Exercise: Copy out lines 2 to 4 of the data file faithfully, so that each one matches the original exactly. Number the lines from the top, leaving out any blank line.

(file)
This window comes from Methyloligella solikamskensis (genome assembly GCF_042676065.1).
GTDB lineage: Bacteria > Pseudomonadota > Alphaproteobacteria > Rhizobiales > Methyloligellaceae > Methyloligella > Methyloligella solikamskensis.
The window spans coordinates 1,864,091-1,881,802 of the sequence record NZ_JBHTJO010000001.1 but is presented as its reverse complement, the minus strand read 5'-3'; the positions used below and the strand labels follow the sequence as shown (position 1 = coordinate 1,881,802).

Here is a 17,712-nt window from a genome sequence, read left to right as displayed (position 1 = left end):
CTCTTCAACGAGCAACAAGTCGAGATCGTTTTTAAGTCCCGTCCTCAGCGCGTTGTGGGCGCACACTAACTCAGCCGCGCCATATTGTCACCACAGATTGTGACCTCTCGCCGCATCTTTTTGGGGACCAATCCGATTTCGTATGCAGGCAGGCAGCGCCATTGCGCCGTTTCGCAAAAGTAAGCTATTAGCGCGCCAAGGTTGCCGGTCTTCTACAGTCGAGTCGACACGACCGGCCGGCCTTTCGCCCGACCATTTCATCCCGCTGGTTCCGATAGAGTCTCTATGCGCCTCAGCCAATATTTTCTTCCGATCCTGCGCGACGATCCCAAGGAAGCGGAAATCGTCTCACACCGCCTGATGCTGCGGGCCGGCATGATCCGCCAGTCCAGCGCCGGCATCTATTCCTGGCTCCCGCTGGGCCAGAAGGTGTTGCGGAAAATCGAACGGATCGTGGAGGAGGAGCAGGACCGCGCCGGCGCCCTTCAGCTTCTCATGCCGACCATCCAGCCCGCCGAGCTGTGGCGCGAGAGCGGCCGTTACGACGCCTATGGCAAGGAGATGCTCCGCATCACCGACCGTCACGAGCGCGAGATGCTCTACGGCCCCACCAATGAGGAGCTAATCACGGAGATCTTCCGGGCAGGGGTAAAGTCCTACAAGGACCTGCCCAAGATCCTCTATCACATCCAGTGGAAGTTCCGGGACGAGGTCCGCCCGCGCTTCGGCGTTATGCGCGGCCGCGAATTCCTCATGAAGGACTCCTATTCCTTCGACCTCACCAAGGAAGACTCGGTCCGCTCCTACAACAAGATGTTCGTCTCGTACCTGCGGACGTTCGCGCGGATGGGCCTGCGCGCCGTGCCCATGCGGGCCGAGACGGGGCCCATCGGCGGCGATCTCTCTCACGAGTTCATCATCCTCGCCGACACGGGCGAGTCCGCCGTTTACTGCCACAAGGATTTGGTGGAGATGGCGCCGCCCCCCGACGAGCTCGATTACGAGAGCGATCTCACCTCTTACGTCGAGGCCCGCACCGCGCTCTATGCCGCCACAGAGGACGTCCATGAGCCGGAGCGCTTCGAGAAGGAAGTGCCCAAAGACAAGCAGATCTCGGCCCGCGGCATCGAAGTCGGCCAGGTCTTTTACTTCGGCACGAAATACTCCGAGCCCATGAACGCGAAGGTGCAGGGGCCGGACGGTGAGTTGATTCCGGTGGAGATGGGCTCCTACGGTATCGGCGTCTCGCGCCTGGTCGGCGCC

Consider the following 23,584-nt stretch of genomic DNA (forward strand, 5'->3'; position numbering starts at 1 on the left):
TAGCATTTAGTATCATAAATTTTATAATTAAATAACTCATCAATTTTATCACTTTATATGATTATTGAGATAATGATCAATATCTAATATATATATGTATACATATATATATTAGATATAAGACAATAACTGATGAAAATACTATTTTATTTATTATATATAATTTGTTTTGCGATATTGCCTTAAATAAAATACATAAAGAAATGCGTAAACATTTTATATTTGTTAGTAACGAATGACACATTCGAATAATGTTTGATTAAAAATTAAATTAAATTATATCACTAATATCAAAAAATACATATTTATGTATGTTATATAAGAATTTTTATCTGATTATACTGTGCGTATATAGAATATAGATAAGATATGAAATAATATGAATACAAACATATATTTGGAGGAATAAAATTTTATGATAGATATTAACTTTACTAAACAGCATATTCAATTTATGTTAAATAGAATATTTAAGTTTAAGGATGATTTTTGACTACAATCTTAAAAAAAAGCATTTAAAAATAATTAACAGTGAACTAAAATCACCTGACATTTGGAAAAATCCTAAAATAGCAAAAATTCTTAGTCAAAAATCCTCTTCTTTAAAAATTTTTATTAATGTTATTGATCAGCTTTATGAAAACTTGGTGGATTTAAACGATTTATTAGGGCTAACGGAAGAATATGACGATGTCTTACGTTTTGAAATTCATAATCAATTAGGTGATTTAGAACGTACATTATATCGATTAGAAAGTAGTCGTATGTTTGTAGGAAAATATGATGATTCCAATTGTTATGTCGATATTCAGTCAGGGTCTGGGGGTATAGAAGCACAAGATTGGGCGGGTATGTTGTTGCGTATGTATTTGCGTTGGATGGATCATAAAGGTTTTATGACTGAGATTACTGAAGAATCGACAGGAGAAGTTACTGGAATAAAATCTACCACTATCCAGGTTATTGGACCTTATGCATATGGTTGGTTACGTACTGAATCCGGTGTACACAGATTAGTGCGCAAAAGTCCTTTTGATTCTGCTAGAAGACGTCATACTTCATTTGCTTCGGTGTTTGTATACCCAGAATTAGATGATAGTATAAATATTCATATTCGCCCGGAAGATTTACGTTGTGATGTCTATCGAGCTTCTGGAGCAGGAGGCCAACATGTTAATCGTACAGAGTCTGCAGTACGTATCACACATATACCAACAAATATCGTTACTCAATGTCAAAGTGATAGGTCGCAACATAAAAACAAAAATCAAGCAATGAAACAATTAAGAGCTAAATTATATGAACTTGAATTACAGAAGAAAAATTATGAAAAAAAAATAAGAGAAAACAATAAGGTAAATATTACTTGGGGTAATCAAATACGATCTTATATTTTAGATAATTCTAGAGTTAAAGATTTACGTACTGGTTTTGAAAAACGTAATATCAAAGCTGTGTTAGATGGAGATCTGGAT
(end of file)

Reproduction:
GTDB lineage: Bacteria > Pseudomonadota > Alphaproteobacteria > Rhizobiales > Methyloligellaceae > Methyloligella > Methyloligella solikamskensis.
The window spans coordinates 1,864,091-1,881,802 of the sequence record NZ_JBHTJO010000001.1 but is presented as its reverse complement, the minus strand read 5'-3'; the positions used below and the strand labels follow the sequence as shown (position 1 = coordinate 1,881,802).

Here is a 17,712-nt window from a genome sequence, read left to right as displayed (position 1 = left end):